In a rather sad but not really so aside, I have to say that my trusty Library has just decided to charge us yearly for its wonderful service because although we live near it, we don't fall in its service area. Being superior to what we have in our service area, I will be ponying up the money for sure. Just hope that it won't keep going up each year though.. Isn't it odd that all the Elizabeth's I have come across are good writers that cater to the reader in me? Could it be because I am partial to them for carrying my sister's baptismal name? On other news I have drafts of a few fantastic books I had read earlier and will be posting those in the coming weeks. Till then go find Berg and have one on me. K?

Sunday, May 1, 2011

A Visit and a Book

Little did we know that we will be flying to tornado country when we booked tickets to spend Easter with my brother and family. Luckily for us, we managed right under the ravaging weather radar and came back safe and sound. Our prayers for those who were caught unawares. Yes, we went to Pioneer Woman's state although we didn't spot her and even had food at Sonic. It was really good to spend this holiday with family. Afterwards we drove 5 hours to the neighboring state to see my alma mater in US (pictured above is the ornate top of the oldest building on campus) after wrangling a dinner invite from my graduate adviser. It was quite a gratifying trip and the family enjoyed revisiting my old habitats. Weather too decided to be lenient while we were roaming around campus. When we visited the downtown I realized that I had never visited it during my time there! My husband and I would like to actually move there, as the green and sprawling university town is just what the doctor ordered for bringing up a nice little family. Hold your horses, we are not moving yet, for such is the travails of life that these decisions cannot be made lightly... So here we are back in sunny benevolent California, obediently spinning the daily wheel of life.

In expectation of my sister's visit from India in summer we are doing some much needed repair ( remodeling sounds better. eh?) to our house. I am holding my breath until the work is over because I just cannot tolerate dust and so much hegemony inside my sanctuary. But we cannot really escape it if we have hopes of living in the house long term. OK, so that was all about the visit and what is the latest and greatest here. Now for the book.

An Atlas of Impossible Longing
 The main reason I bought the book was because I wanted something to keep me occupied during the flight especially since the kids are older now and the husband came prepared with his newly acquired Nook. I just need to hold paper between my hands which is why I don't own the Kindle that he tried to get me. So off I went browsing the airport bookstore and this book caught my eye despite there being hundreds of good books around. I hope to go back to that book store another time just to note down titles for future reads. Didn't have much time to spend there during this trip. Lack of time is also the reason why I thought this was Arundhathi Roy's second book instead of Anuradha Roy's first book. It is also what made me think the coconut trees on the book cover shows Kerala instead of West Bengal! Only after getting on the plane and settling down did I realize the mistake. Undaunted, I started to read the book and a few pages were enough to tell me the mistake was actually a find! Anuradha Roy is a gifted writer with a great perception for people from all walks of life. The book envelopes the reader in a nostalgic past that you will totally get even if you are not from that part of India. Story spans three generations of an old family in Bengal starting with pre-independance India and is sort of centered around a house on the banks of a river. The house is not the one lived in by the family in question but comes out as a central character. Roy's other job is as an independent publisher in India. If you come across this book you will know what to do now. We had four flights to take in all and that is about the time it took me to finish the book!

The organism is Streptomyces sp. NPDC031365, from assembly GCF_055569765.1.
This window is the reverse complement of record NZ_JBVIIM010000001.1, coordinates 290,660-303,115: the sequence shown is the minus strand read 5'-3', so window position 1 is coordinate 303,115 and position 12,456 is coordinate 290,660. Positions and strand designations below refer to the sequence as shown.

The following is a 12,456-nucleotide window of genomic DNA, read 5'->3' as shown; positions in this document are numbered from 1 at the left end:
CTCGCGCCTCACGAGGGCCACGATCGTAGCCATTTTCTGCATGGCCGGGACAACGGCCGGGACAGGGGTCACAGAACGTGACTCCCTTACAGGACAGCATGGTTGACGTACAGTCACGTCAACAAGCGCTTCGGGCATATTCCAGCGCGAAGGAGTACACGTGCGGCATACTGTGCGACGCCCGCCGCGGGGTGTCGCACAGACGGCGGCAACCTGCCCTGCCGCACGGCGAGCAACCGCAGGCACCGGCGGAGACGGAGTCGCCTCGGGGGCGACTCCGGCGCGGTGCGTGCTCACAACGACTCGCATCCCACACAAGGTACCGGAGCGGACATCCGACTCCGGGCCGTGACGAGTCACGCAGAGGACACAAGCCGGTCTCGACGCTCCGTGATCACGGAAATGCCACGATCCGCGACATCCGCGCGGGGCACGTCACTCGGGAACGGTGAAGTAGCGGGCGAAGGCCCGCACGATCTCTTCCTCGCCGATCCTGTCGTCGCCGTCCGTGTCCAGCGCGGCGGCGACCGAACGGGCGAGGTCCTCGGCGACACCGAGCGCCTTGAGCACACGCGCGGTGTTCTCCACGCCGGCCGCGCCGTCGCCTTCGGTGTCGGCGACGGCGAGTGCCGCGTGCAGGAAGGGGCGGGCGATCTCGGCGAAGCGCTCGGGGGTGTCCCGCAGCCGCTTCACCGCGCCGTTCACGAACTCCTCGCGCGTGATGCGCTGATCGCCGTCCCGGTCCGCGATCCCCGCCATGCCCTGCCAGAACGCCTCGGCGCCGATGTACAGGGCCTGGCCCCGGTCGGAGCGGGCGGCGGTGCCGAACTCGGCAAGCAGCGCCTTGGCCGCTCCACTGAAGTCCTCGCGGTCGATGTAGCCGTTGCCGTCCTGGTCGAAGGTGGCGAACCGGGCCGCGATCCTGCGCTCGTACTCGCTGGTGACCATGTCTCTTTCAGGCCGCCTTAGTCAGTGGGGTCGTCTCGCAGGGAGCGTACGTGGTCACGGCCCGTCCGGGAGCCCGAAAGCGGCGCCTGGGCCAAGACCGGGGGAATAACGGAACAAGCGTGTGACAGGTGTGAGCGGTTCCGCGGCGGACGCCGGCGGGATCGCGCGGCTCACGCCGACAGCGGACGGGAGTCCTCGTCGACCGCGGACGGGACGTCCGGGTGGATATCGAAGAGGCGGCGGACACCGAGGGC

Thursday, March 31, 2011

The Year Of Fog & A Summer Without Dawn

Not only did the kids get better, but we all went skiing last weekend amidst snow showers as evidenced by our little snowman up there! Dads and kids did the skiing while I had fun sitting inside the rented cabin with other Moms and enjoying the falling snow, drinking coffee and taking a leisurely walk. Don't get me wrong, I wanted to ski but the weather seemed more for simple merriment rather than trying my first hand at skiing where one could fall many times over before getting the hang of it. The decision to postpone the inevitable was rather quickly taken if you know what I mean:-) Perhaps half the charm of being in the snow was knowing that our snow free hometown is only a few hours drive away.. True to form guess what we did just three days after getting back from the snow storm? Went biking around the block in near summer weather!!!! Only in California I think..

The Year Of Fog by Michelle Richmond

This beautiful book was finished in 2 sittings separated only by going to work and tending to kids' needs. Six year old Emma vanished in the few seconds that her step-mom-to-be Abby turned to take a picture in the foggy Ocean Beach of San Francisco. Michelle Richmond describes Abby's uncommon love for the lost girl with a realistic approach. The twists and turns in Abby's relationship with Emma's father is also realistically portrayed. As an extra perk, the way memory works in people under different circumstances is shown with the support of adequate research material. The way Abby rethinks the events of the day and picks through her memories even after Emma's own father has given up is far from the norm and intriguing. Abby's search is made conceivable to the reader through interesting visuals and thought processes.  Interesting to note that the fog on the beach of the initial chapters gets replaced with the fog of Abby's memories. Very good and quick read. All the beach and fog brought forth memories of House Of Fog and Sand which was a book and movie that I had liked. But they are not similar in any other way.